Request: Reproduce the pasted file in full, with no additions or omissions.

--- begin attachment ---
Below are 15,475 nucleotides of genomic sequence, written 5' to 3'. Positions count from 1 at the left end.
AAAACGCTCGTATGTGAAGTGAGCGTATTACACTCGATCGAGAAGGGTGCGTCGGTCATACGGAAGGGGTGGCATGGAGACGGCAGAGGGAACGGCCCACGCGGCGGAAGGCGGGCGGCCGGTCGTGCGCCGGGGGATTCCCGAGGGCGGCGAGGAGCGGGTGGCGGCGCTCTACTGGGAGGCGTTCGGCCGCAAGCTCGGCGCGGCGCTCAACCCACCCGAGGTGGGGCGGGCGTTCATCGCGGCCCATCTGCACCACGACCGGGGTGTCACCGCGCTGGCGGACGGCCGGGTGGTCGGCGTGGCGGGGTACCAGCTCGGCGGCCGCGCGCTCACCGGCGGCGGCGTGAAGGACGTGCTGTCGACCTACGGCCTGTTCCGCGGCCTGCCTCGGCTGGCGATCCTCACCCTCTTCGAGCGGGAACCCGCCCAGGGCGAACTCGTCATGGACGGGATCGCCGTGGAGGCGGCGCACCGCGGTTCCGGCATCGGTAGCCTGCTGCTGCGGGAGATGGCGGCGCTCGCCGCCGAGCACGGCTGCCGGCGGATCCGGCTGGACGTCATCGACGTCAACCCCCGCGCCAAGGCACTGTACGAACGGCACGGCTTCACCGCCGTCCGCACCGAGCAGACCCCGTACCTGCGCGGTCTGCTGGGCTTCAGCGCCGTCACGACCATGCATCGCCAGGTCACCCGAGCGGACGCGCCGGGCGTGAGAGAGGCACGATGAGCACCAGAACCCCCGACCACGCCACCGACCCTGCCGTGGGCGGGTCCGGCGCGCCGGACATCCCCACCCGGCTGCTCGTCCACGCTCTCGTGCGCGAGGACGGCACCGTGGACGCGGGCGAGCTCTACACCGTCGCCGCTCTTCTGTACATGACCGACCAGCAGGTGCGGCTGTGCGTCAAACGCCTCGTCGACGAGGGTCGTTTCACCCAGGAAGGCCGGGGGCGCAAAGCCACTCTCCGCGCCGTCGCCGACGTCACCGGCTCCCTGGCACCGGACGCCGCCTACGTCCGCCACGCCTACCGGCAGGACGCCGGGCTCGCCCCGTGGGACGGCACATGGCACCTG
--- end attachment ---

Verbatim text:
Below are 15,475 nucleotides of genomic sequence, written 5' to 3'. Positions count from 1 at the left end.
AAAACGCTCGTATGTGAAGTGAGCGTATTACACTCGATCGAGAAGGGTGCGTCGGTCATACGGAAGGGGTGGCATGGAGACGGCAGAGGGAACGGCCCACGCGGCGGAAGGCGGGCGGCCGGTCGTGCGCCGGGGGATTCCCGAGGGCGGCGAGGAGCGGGTGGCGGCGCTCTACTGGGAGGCGTTCGGCCGCAAGCTCGGCGCGGCGCTCAACCCACCCGAGGTGGGGCGGGCGTTCATCGCGGCCCATCTGCACCACGACCGGGGTGTCACCGCGCTGGCGGACGGCCGGGTGGTCGGCGTGGCGGGGTACCAGCTCGGCGGCCGCGCGCTCACCGGCGGCGGCGTGAAGGACGTGCTGTCGACCTACGGCCTGTTCCGCGGCCTGCCTCGGCTGGCGATCCTCACCCTCTTCGAGCGGGAACCCGCCCAGGGCGAACTCGTCATGGACGGGATCGCCGTGGAGGCGGCGCACCGCGGTTCCGGCATCGGTAGCCTGCTGCTGCGGGAGATGGCGGCGCTCGCCGCCGAGCACGGCTGCCGGCGGATCCGGCTGGACGTCATCGACGTCAACCCCCGCGCCAAGGCACTGTACGAACGGCACGGCTTCACCGCCGTCCGCACCGAGCAGACCCCGTACCTGCGCGGTCTGCTGGGCTTCAGCGCCGTCACGACCATGCATCGCCAGGTCACCCGAGCGGACGCGCCGGGCGTGAGAGAGGCACGATGAGCACCAGAACCCCCGACCACGCCACCGACCCTGCCGTGGGCGGGTCCGGCGCGCCGGACATCCCCACCCGGCTGCTCGTCCACGCTCTCGTGCGCGAGGACGGCACCGTGGACGCGGGCGAGCTCTACACCGTCGCCGCTCTTCTGTACATGACCGACCAGCAGGTGCGGCTGTGCGTCAAACGCCTCGTCGACGAGGGTCGTTTCACCCAGGAAGGCCGGGGGCGCAAAGCCACTCTCCGCGCCGTCGCCGACGTCACCGGCTCCCTGGCACCGGACGCCGCCTACGTCCGCCACGCCTACCGGCAGGACGCCGGGCTCGCCCCGTGGGACGGCACATGGCACCTG